Reflections on the Bangsamoro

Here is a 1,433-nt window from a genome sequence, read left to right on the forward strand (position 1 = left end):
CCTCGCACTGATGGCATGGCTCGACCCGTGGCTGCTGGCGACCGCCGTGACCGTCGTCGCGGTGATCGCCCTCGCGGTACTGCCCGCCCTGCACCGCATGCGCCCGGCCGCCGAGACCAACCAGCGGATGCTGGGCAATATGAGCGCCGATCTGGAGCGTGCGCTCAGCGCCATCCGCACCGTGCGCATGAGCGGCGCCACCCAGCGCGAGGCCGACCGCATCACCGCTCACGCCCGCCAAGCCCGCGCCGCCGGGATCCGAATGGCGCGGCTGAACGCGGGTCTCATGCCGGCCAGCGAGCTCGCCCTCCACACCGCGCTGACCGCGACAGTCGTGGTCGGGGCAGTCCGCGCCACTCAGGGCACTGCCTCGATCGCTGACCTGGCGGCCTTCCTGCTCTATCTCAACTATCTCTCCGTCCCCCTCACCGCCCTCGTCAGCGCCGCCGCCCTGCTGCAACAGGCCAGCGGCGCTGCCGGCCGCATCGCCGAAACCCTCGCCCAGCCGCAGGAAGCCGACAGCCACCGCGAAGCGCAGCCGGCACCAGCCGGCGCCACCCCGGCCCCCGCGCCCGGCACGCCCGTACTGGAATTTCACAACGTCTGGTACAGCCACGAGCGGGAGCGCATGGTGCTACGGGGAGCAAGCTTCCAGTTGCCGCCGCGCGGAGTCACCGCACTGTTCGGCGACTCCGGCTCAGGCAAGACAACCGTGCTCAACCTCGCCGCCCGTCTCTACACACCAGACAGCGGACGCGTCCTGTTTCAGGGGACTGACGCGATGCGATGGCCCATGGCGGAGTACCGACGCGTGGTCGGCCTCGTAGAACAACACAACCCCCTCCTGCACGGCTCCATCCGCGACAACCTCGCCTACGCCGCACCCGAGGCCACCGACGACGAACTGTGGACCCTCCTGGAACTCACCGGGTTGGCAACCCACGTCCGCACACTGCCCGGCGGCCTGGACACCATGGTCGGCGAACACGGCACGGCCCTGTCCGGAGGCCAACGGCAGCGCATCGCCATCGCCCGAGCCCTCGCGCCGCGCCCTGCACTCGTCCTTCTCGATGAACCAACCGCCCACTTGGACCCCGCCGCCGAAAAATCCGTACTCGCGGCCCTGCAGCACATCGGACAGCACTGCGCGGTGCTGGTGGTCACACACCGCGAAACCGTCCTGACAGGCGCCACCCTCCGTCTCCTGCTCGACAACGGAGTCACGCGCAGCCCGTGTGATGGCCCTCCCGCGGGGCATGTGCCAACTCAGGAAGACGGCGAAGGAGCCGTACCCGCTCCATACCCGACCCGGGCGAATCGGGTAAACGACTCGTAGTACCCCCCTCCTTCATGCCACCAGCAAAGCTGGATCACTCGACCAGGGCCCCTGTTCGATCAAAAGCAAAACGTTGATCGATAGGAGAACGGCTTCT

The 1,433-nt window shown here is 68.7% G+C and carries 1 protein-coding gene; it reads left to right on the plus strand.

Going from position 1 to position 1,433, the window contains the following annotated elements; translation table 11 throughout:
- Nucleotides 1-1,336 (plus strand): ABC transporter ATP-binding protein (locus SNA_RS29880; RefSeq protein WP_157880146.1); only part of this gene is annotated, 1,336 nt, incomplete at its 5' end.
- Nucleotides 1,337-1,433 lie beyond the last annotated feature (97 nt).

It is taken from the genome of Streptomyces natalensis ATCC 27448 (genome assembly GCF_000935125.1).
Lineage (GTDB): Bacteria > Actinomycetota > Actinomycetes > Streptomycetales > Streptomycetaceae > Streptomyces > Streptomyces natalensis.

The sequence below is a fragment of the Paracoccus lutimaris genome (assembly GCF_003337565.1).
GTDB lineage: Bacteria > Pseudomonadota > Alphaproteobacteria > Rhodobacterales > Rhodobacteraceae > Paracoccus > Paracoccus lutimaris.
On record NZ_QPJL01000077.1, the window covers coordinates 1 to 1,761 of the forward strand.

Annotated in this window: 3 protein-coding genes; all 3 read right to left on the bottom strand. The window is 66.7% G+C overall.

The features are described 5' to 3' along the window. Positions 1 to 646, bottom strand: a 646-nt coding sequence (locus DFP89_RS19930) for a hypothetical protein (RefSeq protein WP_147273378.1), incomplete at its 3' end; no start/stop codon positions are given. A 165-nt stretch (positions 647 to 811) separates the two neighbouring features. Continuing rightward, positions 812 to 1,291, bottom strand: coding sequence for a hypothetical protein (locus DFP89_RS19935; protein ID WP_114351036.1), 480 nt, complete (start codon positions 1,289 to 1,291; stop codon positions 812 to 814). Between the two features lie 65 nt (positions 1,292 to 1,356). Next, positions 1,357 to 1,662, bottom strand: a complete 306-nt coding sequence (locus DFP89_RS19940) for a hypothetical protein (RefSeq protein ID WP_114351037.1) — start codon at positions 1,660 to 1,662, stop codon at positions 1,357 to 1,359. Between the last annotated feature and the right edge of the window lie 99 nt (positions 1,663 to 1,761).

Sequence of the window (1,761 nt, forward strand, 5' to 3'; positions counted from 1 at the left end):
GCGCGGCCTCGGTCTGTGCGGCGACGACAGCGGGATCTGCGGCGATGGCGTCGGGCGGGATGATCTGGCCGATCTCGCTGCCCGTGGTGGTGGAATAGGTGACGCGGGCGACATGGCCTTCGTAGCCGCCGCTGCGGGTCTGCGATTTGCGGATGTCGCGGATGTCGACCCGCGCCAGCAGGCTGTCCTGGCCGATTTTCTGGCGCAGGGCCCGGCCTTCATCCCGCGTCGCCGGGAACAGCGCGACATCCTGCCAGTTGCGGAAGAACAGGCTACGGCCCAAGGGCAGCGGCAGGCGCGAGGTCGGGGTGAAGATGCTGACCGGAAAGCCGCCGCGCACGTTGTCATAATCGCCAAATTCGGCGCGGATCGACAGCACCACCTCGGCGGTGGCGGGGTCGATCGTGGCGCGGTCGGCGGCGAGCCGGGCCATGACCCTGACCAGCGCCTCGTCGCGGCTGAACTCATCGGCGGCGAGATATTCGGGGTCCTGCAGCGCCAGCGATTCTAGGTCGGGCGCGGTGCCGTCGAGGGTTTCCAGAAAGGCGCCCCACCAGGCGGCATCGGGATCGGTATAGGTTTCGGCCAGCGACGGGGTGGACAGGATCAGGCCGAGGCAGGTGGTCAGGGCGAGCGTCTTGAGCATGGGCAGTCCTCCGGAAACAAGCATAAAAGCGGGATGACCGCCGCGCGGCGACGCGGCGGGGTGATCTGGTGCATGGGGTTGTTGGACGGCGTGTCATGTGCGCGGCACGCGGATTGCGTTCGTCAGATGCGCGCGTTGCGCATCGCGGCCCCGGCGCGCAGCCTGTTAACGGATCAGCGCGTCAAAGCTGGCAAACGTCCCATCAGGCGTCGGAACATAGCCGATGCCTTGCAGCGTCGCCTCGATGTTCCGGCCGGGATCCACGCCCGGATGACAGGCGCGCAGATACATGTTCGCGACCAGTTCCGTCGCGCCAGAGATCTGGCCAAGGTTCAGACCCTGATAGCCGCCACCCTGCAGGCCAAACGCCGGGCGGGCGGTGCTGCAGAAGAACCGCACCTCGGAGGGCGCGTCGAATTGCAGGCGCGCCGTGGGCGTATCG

Decades in the making, the conflict in the southern parts of Mindanao was born of centuries old problems inherited from our Spanish colonizers in their tactic of divide-and-conquer. They say that if the Spanish interregnum did not occur, we would have all been Muslim. That is true, for when the Spaniards arrived, most of the powerful polities in Mindanao, and the rulers in Manila were all Muslim. But unlike the Spaniards who used the power of the cross and the sword, the Islamic conversions were mainly for economic reasons, since most of the merchant partners of the datus were Muslim—and Islam then was a very missional (albeit, progressive) religion. It was here that when the Spaniards saw the strong sultanates of Mindanao and how they stubbornly refused to be subjugated, the Spaniards began calling these people collectively as “Moro,” a term (unbeknownst to most Filipinos today) that hails from the long history of Spanish ethnic cleansing in their Iberian peninsula, when in their Reconquista, they defeated all the Muslim emirates in Spain and tried to erase from their historical memory the enlightened Muslim Moorish heritage that built the beautiful palaces of the kingdoms of Toledo, Cordoba and Granada. It was just logical that the Spanish conquistadors would choose the term “Moro” to refer to all Muslims in Filipinas, who they would call negatively as juramentados.